image

FIGURE 3-2 Model of the interaction between dynamics of the gut microbiota and C. difficile in antibiotic-treated mice, with clinical outcome being determined by the balance between recovery of the indigenous gut microbiota following antibiotic withdrawal and growth of the C. difficile population.
SOURCE: Reeves et al., 2011.

Young’s team repeated the experiment using cefoperazone instead of clindamycin and observed that all mice administered cefoperazone died as soon as they were infected with C. difficile. Moreover, colonization resistance was lowered so much that their microbiomes became pure cultures of C. difficile, and the microbiota were unable to restore colonization resistance even after some recovery time.

Young’s interpretation of the results is that colonization resistance recovery following an antibiotic assault seems to depend on which is happening faster—growth of the indigenous microbiota or growth of C. difficile (see Figure 3-2). Restoring balance in the community, or preventing imbalance, could be the basis for yet another new therapeutic approach to managing C. difficile. For example, Young mentioned the dissertation research of one of his students demonstrating that Lachnospiraceae bacteria are associated with greater colonization resistance. He wondered whether restoring balance might be simply a matter of adding “more bugs” in the “right combination.”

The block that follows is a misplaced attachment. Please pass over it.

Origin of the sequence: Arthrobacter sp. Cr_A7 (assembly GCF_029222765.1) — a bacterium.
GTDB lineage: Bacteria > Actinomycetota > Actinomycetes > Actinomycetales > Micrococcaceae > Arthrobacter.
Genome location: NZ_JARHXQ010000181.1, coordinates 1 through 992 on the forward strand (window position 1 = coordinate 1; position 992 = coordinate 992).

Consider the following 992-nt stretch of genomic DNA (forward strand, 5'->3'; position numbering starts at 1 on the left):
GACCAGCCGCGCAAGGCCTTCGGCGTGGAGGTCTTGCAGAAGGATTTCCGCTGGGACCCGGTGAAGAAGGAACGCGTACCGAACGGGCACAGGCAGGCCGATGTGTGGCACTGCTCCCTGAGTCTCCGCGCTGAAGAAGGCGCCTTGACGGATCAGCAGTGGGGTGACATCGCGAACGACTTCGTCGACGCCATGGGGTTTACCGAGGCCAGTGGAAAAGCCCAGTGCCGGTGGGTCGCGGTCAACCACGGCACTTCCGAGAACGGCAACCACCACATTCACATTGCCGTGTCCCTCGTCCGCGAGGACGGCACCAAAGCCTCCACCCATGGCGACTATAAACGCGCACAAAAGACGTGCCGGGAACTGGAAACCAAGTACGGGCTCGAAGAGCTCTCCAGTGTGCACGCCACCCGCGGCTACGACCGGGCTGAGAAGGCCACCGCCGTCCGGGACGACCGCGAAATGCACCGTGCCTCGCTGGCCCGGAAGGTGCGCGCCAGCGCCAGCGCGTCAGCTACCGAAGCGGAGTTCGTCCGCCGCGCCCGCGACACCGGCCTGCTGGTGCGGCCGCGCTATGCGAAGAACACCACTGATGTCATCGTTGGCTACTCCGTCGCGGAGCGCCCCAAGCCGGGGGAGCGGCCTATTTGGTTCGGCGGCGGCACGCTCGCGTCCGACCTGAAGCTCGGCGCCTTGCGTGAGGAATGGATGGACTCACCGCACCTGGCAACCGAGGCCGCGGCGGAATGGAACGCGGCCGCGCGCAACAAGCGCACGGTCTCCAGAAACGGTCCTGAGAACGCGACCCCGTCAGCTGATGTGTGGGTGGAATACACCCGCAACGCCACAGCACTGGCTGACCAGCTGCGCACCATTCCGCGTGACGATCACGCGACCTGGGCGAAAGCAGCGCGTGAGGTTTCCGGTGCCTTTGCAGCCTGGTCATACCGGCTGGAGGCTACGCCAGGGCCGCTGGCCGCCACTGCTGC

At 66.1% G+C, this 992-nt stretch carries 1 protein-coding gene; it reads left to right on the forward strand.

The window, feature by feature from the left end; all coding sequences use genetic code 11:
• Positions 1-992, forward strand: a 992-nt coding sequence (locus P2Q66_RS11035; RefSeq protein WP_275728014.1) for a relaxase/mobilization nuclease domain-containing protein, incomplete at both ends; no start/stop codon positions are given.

The National Academies | 500 Fifth St. N.W. | Washington, D.C. 20001
Copyright © National Academy of Sciences. All rights reserved.
Terms of Use and Privacy Statement